Sandboarding in South Africa
One of my favorite activities during our month long stay on the North Island of New Zealand was “riding the sand” at the Te Paki Sand Dunes. Thus, when I saw another opportunity to sand board in South Africa, I immediately added it to the top of our list of things to do.
“It’s Like Surfing”
I did some preliminary research and identified a few companies around the Western Cape that offer sand boarding. In New Zealand, we rode boards while lying flat on our stomachs so it was more like sledding. In South Africa, I soon learned that sand boarding is more like surfing or snowboarding.
The fact that we would be standing up and strapped into bindings caused some hesitation for us both. Neither of us wanted to risk a freak injury to a knee or a shoulder. If it were up to Kevin, I think he would have elected to pass (old man!). However, I still thought it would be fun and, based on what I read, it seemed like you could minimize the risk by choosing the run length, hill incline and speed to suit your own personal comfort level. With that in mind, I booked us to ride “The Dragon Dune.”
The Dragon Dune
The Dragon Dune is located on private property about 25 minutes outside of Mossel Bay. At 240 meters, it is the longest dune available in South Africa. I emailed the tour company a few weeks in advance to inquire about availability. However, all I got in response was a request to call them one day in advance. And so we did. The gentleman who answered the phone confirmed us for the following morning and provided instructions to meet him at a gas station just outside of Mossel Bay at 9:00 AM.
Getting to the Dragon
The next morning we showed up at the meeting place just before 9:00 AM and within minutes a truck pulled up next to us with “Dragon Dune Sandboarding” painted on the side. The driver got out, greeted us and made his rounds to find the other participants for the day. After he identified everyone, he instructed us to follow him to the private farm where we would surf dangerous-sounding Dragon Dune.
At the private farm, we signed the indemnity forms and paid along with seven other would-be surfers. The nine of us hopped into the back of a pick-up truck, and held onto the rails as the truck carried us five minutes up a bumpy road to the sand boarding area.
We piled out of the truck and made our way towards the sand dunes. After a quick warning about the potential of leopards in the area, our instructor disappeared into the bushes and pulled out two different boards for each of us. One was a small belly board, which we would use to “sled” down the sand dunes. The second looked a lot like a snowboard, including the bindings. Our enthusiastic guide proceeded to give us a run down on the technique for surfing the sand and led us up to the “bunny hill” to try out our newly learned, but not yet perfected skill.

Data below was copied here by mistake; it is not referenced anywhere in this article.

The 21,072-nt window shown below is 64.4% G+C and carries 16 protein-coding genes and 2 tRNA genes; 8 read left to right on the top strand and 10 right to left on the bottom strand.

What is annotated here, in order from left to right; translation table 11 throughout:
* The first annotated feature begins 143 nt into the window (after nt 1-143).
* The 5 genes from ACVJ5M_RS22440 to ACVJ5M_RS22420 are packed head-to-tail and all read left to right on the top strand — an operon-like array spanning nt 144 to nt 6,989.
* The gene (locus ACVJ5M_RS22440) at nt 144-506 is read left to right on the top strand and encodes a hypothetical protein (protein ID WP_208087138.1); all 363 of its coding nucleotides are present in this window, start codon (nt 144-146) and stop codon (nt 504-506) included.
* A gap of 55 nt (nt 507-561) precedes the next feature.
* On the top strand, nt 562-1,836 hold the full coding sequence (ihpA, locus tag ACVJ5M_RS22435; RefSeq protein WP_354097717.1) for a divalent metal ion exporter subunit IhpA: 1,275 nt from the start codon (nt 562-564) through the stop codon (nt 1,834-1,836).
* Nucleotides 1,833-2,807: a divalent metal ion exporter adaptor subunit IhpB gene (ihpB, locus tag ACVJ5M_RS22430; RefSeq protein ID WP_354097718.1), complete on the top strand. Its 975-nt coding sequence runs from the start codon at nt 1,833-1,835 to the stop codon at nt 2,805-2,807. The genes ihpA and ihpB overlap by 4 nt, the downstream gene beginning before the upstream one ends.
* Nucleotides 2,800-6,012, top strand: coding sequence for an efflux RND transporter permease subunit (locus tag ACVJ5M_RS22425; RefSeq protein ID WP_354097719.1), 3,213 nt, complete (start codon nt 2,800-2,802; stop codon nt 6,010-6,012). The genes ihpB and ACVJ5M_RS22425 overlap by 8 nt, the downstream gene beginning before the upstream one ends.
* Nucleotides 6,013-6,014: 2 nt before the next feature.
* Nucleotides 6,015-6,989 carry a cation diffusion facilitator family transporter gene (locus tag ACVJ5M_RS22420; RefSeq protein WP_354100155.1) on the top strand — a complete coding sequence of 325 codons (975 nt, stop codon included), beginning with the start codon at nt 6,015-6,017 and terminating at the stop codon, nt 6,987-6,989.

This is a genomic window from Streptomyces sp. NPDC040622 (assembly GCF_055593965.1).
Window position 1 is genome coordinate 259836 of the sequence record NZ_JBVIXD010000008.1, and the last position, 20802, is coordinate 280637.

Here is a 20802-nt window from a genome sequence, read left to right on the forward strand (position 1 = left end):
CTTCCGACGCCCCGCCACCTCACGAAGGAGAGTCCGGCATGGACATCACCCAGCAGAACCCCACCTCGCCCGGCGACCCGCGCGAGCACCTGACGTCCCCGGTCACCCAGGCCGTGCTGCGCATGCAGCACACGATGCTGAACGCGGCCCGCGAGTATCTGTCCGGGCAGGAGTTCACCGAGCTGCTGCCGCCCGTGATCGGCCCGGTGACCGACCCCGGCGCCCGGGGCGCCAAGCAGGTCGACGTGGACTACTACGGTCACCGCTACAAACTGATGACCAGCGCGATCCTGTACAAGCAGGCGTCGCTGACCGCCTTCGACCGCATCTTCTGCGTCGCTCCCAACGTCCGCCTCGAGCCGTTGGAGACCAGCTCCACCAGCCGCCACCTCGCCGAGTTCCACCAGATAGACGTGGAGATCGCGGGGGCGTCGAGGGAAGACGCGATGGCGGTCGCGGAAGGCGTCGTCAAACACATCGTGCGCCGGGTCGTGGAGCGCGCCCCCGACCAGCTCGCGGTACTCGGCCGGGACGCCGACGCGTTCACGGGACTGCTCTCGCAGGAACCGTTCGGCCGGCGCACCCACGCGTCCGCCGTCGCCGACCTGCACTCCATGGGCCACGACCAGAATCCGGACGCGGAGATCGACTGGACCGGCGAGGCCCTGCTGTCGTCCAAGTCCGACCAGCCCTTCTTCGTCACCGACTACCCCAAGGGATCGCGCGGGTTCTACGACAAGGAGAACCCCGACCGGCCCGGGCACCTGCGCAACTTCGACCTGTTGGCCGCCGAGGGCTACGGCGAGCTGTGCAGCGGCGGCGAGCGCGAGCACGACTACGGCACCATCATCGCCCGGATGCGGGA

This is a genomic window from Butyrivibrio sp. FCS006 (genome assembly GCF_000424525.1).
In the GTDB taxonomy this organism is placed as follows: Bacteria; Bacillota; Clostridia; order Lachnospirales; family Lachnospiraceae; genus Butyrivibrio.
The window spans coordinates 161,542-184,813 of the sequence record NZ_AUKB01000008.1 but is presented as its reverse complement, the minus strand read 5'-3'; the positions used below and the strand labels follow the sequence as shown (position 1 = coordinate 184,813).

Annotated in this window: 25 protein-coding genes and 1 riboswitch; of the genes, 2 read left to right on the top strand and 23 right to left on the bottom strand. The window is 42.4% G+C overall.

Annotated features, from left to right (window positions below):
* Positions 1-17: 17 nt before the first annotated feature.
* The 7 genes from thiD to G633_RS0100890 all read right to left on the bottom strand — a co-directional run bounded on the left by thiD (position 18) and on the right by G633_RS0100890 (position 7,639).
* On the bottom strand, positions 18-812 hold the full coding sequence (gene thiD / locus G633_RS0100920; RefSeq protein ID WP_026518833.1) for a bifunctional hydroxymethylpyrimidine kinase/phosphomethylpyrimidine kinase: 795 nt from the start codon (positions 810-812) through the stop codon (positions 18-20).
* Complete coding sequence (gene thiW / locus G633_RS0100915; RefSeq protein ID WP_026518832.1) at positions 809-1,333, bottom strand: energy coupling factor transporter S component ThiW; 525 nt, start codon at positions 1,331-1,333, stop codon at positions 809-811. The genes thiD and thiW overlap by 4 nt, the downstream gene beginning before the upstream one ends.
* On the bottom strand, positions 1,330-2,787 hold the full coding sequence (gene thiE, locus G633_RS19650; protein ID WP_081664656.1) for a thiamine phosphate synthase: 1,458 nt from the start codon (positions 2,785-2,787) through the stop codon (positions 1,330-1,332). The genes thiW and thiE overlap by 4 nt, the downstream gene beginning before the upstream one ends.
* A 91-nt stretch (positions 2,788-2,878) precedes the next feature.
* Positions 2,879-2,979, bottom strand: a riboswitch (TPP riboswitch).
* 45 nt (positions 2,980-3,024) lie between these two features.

The guide instructed us to select a spot on the hill based on our comfort level. We could move up the hill for a faster, steeper ride, or down the hill for a more gradual slope. I, of course, selected the more gradual slope for my first run.
One at a time our guide pointed to us and told us to go. When my turn came I felt my heart begin to beat faster. Hopping to the peak of the hill, I took a few deep breaths and inched towards the edge. The next thing I knew I was sliding! I managed to stay on my feet and safely surf my way down the bunny hill. Then, at the end of the run, our guide gave each of us a little feedback and then advised us where to start the next run; either higher or lower on the hill based on his perception of our skill level. After a few runs I was enjoying myself. I felt like I was getting the hang of it so I progressively moved further and further up the hill to the steeper slope.
Each of us took four to five runs and then it was time for a break before hiking up to The Dragon Dune. During the break, our guide informed us that no one in our group had good enough technique to attempt the 240 meter Dragon. Everyone in our group would have to settle for a headfirst sledding ride.
I’m not sure if anyone else was disappointed, but I certainly was not. My conservative side had already made the determination that a run down The Dragon was not in my future. I was much more comfortable sledding since we already had some experience in New Zealand. I also felt a sense of relief knowing that the riskiest part—sandboarding while standing up—was behind us. We had successfully escaped our sand surfing session without any injuries … or so I thought.
No Serious Injuries
My sense of relief was a little premature. Even though I had experience with sand sledding, my technique on The Dragon left me with a few scars! At least it wasn’t a long term injury to a knee or a shoulder.
Regardless, we enjoyed our first experience surfing the sand. If we had to choose, I think we both preferred sand sledding in New Zealand where it feels more controlled and leisurely. Perhaps that’s the first sign that we’re starting to get old!